Root Canals

Having a root canal done on a tooth means that the soft innermost core of the tooth, the pulp, is removed while the rest of the tooth stays intact. When a tooth needs a root canal, the nerve (pulp) has been damaged either by decay or by trauma and that nerve must be removed. There are only two ways to remove a tooth nerve……a root canal which removes just the nerve of the tooth or an extraction which removes the entire tooth. So, having a root canal means that you get to keep your natural tooth. After having a root canal, the top of the tooth will then need to be covered and protected by a crown.


Signs and Symptoms for Possible Root Canal Therapy:


  • An abscess (or pimple) on the gums
  • Sensitivity to hot and cold and pressure
  • Toothache
  • Swelling or tenderness
  • Sometimes no symptoms are present. The dentist diagnoses the problem during routine x-ray examination.



Reasons for Root Canal Therapy:

  • Decay has reached the nerve of the tooth
  • Injury or trauma to the tooth (often times during sports)
  • Grinding or clenching



What Does Root Canal Therapy Involve?

Root canal treatment usually involves 1-3 appointments depending upon the amount of infection present, the difficulty of access and the size and number of canals. The root canal can be performed by either a general dentist or a root canal specialist called an endodontist.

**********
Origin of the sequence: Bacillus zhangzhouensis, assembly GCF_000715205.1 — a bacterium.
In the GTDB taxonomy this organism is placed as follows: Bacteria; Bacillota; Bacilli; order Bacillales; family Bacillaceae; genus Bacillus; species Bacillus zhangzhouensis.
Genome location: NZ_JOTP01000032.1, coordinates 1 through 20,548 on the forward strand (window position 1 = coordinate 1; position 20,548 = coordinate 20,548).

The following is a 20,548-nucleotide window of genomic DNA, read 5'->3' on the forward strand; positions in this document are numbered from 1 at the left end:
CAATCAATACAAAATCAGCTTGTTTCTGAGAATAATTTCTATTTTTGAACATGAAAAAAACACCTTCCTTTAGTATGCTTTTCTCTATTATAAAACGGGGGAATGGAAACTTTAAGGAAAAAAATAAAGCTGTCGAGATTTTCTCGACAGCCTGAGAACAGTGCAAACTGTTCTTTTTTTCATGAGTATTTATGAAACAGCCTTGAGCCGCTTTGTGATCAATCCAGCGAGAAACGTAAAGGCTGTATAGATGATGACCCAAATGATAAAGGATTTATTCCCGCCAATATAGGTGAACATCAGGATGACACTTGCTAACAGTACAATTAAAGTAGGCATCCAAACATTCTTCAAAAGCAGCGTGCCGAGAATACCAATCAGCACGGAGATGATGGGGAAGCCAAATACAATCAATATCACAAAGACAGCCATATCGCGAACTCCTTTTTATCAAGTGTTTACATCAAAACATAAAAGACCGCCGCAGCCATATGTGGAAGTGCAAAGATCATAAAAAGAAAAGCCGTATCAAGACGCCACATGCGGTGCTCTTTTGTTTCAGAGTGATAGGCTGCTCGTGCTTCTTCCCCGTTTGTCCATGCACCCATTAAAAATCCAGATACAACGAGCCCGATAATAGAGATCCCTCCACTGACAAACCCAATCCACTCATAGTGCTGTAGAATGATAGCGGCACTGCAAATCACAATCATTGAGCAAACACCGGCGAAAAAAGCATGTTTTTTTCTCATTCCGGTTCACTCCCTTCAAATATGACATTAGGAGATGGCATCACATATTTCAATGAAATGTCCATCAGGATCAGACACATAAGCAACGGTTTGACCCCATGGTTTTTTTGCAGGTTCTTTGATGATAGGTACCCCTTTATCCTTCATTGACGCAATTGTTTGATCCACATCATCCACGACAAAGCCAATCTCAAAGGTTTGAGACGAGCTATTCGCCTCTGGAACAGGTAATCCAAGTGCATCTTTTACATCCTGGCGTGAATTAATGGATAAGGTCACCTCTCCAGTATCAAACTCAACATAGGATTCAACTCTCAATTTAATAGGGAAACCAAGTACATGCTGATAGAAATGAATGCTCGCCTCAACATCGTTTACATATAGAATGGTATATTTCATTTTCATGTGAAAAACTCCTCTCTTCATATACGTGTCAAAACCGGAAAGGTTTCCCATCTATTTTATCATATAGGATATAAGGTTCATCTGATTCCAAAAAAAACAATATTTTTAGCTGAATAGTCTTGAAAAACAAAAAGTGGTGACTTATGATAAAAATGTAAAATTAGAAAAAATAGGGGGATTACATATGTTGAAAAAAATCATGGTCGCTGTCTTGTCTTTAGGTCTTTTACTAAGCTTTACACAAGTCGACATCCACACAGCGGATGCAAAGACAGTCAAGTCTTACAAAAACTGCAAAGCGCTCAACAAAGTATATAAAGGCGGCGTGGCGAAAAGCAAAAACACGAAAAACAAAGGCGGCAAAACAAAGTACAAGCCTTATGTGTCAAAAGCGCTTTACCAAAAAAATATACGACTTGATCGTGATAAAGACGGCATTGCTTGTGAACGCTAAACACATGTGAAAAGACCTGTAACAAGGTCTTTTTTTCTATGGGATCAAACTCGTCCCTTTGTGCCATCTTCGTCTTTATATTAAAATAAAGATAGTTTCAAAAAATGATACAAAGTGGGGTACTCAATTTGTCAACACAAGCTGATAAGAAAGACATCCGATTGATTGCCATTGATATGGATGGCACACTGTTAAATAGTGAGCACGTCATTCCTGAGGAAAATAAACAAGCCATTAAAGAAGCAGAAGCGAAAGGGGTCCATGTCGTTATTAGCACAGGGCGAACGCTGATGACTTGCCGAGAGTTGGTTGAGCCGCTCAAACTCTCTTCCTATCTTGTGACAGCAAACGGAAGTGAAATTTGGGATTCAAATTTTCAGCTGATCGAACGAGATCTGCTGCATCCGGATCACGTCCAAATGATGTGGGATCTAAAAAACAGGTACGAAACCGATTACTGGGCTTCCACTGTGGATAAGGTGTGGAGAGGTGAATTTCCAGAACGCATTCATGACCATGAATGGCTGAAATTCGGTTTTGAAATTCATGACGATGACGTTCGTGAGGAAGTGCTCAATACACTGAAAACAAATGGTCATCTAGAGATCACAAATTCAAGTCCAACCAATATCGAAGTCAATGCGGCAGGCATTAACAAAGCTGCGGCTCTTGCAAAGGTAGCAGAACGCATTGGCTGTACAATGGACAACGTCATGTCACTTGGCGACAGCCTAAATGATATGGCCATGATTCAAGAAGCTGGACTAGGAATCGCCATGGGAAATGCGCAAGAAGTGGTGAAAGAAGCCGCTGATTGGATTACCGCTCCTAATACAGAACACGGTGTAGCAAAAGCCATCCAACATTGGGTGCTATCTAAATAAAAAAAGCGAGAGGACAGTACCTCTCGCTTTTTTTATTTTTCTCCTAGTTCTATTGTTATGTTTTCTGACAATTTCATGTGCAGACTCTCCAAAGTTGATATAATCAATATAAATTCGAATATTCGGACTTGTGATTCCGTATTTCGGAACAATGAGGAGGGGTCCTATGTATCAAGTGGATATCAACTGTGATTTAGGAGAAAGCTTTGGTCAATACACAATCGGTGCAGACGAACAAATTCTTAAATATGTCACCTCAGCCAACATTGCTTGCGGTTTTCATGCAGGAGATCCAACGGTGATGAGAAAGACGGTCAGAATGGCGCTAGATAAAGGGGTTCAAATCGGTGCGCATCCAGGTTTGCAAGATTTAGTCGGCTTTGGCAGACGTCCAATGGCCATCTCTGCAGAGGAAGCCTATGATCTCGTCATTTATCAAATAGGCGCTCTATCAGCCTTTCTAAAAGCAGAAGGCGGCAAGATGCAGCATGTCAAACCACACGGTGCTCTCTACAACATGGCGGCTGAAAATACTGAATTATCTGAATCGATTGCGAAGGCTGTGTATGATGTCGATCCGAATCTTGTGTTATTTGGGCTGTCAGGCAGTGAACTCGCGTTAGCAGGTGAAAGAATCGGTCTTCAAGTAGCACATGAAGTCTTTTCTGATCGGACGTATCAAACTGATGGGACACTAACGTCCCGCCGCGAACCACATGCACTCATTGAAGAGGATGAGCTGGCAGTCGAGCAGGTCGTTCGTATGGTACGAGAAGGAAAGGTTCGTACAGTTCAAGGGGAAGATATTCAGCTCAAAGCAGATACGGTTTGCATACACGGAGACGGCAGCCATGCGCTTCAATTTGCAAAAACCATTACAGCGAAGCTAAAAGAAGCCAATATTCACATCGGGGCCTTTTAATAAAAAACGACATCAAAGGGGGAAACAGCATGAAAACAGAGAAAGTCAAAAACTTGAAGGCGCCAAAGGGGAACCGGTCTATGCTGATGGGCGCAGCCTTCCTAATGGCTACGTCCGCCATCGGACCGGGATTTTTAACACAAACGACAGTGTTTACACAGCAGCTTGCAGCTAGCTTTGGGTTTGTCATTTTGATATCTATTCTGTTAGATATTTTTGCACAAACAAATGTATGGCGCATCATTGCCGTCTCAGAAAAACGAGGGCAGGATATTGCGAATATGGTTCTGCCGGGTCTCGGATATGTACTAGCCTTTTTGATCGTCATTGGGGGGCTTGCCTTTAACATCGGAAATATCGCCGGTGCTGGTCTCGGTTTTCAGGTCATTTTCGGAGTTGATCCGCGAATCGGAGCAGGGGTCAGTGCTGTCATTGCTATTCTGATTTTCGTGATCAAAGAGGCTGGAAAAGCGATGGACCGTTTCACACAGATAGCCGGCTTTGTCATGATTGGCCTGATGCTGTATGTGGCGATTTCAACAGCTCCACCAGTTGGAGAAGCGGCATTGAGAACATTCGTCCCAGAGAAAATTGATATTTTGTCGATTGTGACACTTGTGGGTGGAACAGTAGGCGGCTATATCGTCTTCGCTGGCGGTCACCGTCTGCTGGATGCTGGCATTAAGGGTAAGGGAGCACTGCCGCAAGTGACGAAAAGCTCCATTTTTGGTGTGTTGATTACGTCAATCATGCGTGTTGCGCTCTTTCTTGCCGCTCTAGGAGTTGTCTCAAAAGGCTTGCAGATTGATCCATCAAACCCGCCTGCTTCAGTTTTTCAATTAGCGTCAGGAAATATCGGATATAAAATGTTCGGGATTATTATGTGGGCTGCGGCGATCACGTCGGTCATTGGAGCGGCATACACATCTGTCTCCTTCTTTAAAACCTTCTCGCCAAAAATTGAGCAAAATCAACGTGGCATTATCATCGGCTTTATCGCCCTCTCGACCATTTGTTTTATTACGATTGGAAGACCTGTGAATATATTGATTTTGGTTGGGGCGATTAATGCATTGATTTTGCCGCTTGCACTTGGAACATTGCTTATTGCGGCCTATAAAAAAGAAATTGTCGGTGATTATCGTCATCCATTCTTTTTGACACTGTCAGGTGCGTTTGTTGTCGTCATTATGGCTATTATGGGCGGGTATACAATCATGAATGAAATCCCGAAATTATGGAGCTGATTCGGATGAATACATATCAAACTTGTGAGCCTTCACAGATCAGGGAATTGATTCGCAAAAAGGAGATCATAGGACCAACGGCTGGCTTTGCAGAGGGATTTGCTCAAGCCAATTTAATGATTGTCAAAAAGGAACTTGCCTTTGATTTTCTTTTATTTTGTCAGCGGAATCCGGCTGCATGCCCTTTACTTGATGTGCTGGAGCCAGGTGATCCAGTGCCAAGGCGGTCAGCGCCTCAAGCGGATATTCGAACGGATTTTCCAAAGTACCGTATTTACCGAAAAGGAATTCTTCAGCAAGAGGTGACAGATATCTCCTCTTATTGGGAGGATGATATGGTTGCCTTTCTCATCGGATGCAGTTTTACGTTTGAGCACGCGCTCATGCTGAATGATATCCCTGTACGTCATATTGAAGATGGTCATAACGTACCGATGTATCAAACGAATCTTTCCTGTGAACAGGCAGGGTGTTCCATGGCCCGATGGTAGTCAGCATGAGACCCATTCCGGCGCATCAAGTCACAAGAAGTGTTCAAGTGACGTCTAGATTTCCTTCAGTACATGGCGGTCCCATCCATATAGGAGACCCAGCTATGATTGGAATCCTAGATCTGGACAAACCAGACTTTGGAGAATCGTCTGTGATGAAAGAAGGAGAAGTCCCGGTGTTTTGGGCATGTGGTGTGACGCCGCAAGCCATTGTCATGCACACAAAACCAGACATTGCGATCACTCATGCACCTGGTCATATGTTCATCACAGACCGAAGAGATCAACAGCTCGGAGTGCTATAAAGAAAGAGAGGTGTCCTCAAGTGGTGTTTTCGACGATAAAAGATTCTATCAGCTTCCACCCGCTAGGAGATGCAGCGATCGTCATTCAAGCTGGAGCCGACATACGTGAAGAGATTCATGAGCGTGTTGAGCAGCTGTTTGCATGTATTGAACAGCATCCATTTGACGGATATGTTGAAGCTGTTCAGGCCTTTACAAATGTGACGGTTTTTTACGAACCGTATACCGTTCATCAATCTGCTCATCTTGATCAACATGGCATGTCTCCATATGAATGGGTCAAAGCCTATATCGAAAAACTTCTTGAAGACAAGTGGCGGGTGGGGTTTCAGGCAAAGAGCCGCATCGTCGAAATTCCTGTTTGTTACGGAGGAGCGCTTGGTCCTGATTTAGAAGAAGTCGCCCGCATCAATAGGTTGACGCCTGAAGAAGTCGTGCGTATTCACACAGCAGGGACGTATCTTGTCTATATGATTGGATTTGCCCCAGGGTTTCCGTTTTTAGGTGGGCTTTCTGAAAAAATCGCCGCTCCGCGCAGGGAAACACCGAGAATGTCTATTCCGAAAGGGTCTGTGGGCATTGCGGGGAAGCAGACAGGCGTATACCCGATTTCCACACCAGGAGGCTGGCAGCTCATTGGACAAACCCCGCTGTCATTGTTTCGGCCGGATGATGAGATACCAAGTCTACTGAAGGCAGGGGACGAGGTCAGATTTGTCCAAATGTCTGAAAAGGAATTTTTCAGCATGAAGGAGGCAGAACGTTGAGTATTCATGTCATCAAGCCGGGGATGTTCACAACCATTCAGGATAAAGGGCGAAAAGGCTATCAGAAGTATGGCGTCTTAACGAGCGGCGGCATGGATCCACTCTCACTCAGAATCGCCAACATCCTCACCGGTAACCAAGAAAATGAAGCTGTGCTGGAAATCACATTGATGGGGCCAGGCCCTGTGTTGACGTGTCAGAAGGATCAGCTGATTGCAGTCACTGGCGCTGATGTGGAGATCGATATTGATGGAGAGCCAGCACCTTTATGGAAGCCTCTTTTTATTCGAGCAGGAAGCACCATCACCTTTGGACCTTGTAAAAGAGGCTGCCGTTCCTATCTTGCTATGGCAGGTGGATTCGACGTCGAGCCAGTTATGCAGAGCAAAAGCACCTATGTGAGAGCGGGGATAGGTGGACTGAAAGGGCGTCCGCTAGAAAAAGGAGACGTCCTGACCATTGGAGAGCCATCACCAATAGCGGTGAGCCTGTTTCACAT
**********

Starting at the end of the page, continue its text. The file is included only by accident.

The tooth is numbed and then a rubber sheet (called a rubber dam) is placed over the tooth to isolate that tooth from contamination of saliva. An opening is made into the inner core of the tooth and the pulp (nerve and blood supply to the tooth) is completely removed. If there is a lot of infection and the root canal system cannot be dried due to seepage, then the tooth is temporized and the root canal must be continued 1-2 weeks later when the infection has had time to heal. When the root canal system of the tooth can be completely dried, the procedure is finished by filling those canals with an inert, biocompatible substance (usually gutta percha) to seal the tips of the roots from further infection.

Root canal therapy is highly successful and usually lasts a lifetime, although on occasion, a tooth may have to be retreated due to a new infection.

Once the root canal treatment is complete, the tooth must then be covered and protected with a full coverage crown. If the root canal treated tooth is not covered by a crown, the patient runs a huge risk of fracturing the tooth beyond repair. What a shame it would be to have a root canal done to save a tooth and then end up losing it because the tooth was never covered with a crown!